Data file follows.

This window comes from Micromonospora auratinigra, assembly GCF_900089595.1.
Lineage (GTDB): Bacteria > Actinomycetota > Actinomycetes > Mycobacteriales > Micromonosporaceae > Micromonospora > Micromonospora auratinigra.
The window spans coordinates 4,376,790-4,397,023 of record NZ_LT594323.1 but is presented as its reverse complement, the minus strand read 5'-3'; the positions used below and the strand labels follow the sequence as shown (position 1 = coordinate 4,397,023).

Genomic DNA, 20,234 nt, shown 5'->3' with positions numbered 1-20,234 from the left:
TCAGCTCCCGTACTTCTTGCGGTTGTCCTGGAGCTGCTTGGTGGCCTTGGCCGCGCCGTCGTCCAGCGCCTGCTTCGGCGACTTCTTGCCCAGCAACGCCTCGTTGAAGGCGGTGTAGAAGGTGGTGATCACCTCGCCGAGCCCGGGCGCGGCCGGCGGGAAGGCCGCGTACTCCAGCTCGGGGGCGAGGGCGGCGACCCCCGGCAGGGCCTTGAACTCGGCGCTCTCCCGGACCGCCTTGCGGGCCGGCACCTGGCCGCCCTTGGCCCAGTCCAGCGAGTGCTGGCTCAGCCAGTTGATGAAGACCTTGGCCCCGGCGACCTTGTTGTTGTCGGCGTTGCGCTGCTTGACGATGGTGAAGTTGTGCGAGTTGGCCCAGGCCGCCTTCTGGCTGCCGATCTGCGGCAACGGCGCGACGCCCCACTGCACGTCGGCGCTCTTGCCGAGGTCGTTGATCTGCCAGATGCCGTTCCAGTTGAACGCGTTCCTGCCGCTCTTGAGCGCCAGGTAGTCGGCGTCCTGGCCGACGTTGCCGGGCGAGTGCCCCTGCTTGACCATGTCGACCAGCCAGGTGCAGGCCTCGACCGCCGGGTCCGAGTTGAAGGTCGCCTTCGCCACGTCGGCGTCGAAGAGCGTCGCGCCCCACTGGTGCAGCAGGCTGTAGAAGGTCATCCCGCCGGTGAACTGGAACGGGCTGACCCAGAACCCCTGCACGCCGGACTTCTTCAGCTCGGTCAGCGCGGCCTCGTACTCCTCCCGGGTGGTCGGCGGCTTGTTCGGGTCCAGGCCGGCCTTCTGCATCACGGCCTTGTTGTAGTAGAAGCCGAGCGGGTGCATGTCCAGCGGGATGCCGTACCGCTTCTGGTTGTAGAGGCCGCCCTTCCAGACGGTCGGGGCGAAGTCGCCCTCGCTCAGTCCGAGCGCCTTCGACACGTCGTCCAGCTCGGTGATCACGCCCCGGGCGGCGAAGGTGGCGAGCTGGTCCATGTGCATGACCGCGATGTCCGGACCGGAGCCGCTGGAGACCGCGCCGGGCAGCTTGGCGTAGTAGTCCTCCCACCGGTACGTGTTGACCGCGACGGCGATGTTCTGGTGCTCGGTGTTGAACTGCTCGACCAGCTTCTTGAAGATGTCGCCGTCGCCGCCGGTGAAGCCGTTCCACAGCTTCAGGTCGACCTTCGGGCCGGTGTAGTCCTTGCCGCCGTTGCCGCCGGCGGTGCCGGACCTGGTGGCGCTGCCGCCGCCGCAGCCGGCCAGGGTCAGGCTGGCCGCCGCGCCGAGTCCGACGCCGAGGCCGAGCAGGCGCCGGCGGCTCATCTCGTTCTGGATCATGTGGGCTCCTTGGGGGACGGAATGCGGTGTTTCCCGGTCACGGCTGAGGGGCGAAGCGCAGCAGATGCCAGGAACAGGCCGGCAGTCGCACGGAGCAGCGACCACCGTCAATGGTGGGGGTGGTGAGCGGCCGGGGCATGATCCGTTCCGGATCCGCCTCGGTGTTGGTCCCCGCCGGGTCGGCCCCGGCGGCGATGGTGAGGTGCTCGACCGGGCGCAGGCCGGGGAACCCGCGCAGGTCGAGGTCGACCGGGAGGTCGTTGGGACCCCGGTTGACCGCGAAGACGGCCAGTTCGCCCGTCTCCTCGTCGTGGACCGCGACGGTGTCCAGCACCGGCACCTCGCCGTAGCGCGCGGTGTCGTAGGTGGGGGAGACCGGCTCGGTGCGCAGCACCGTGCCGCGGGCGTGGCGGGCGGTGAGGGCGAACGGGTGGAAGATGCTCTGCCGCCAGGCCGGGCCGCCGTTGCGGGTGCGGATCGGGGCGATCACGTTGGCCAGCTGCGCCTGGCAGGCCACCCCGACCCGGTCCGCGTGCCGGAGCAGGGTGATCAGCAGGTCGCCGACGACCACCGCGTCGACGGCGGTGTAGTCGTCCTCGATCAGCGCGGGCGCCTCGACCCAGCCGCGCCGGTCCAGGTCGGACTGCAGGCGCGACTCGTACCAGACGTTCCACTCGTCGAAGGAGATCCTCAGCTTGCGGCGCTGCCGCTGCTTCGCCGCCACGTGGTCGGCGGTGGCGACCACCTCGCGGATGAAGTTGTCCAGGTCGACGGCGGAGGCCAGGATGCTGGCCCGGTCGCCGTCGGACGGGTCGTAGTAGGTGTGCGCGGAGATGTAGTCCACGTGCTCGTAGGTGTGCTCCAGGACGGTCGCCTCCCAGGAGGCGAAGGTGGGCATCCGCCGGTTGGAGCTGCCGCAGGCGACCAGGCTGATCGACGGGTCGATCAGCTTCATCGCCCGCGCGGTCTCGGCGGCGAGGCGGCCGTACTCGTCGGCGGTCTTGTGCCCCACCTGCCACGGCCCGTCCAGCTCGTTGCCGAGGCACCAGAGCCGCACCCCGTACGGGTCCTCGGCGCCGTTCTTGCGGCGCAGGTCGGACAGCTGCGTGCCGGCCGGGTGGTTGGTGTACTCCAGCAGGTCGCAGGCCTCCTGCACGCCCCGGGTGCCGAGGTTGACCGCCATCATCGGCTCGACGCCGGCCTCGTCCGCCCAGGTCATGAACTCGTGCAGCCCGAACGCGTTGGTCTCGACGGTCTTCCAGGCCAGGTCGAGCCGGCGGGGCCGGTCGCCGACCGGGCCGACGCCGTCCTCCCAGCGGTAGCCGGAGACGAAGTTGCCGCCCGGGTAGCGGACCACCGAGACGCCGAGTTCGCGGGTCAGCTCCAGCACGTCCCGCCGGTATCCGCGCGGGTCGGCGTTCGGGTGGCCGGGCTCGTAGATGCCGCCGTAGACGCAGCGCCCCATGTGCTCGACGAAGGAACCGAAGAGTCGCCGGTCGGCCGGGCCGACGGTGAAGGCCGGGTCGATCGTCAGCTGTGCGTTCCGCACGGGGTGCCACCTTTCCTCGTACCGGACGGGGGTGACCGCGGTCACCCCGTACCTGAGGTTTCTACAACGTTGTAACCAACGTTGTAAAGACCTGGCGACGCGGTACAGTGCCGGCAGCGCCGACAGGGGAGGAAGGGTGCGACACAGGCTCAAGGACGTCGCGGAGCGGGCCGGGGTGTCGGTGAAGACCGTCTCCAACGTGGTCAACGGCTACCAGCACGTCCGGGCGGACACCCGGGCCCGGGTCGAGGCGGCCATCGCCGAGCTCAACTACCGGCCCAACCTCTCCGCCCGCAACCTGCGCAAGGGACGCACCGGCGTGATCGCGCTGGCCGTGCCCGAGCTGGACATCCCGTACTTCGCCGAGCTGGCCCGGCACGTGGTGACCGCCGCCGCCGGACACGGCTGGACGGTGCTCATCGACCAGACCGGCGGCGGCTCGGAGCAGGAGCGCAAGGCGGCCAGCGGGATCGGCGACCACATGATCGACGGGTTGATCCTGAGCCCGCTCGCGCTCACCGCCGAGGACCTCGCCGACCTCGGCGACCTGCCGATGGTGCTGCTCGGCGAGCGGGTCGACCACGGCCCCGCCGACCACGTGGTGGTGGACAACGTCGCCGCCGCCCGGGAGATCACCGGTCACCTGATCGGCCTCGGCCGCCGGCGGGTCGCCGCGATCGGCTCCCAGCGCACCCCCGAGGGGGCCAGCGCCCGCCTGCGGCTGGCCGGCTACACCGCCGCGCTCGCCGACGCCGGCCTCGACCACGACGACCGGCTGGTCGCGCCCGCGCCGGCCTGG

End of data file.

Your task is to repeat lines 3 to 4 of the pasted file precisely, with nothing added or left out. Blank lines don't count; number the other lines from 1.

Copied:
The window spans coordinates 4,376,790-4,397,023 of record NZ_LT594323.1 but is presented as its reverse complement, the minus strand read 5'-3'; the positions used below and the strand labels follow the sequence as shown (position 1 = coordinate 4,397,023).

Genomic DNA, 20,234 nt, shown 5'->3' with positions numbered 1-20,234 from the left: